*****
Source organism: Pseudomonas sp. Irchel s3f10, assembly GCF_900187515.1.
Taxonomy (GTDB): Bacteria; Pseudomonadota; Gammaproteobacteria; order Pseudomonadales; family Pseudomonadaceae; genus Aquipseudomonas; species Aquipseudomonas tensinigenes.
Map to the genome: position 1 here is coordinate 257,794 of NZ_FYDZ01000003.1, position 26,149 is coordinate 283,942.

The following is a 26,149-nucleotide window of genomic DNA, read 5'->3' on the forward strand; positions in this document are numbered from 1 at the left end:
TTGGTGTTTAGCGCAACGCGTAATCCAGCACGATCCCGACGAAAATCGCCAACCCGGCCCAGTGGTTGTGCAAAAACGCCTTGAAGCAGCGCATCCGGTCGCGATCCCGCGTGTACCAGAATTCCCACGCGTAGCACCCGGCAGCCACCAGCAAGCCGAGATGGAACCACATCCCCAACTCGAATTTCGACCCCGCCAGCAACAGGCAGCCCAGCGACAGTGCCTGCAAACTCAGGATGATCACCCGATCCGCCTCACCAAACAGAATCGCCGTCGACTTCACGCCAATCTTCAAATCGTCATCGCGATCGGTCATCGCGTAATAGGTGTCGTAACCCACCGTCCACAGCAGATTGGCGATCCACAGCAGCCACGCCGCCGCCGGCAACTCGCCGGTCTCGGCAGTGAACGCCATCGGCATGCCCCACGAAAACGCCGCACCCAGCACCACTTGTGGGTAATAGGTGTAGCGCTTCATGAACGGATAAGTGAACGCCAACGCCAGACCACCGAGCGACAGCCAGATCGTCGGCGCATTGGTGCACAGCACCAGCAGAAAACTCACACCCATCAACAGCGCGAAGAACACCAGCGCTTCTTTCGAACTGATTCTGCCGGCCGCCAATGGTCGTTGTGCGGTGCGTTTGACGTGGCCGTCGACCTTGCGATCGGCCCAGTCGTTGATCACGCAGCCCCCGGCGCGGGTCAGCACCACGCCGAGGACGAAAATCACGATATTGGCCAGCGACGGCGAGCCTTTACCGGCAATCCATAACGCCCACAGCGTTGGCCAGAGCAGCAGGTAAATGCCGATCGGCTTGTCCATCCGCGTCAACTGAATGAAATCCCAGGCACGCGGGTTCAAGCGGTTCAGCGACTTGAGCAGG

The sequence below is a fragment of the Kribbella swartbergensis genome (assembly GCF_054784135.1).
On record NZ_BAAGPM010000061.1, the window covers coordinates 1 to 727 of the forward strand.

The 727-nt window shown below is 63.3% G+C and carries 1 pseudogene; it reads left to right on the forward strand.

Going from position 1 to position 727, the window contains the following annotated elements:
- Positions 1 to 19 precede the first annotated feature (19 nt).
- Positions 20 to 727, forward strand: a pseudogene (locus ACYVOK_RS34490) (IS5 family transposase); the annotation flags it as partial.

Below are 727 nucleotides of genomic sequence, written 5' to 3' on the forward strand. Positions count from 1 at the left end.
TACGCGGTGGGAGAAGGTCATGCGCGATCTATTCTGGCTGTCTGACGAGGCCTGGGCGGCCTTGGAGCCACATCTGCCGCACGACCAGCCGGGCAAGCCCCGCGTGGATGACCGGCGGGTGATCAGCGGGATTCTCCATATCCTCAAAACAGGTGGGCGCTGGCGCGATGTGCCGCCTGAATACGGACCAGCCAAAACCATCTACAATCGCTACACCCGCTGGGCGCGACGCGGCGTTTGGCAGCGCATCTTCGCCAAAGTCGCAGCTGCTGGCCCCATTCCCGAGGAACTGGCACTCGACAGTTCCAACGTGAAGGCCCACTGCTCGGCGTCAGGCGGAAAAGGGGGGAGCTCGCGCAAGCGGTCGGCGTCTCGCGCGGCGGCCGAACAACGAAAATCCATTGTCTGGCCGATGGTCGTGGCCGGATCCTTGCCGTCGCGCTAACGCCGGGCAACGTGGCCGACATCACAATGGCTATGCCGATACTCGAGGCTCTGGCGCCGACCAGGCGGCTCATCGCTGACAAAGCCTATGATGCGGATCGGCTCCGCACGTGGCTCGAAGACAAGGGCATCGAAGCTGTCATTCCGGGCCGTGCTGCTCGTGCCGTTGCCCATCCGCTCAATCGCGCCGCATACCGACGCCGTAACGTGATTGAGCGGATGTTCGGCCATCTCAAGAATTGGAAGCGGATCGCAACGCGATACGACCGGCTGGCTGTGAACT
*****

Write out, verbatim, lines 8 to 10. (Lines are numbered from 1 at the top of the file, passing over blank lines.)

The 727-nt window shown below is 63.3% G+C and carries 1 pseudogene; it reads left to right on the forward strand.

Going from position 1 to position 727, the window contains the following annotated elements:
- Positions 1 to 19 precede the first annotated feature (19 nt).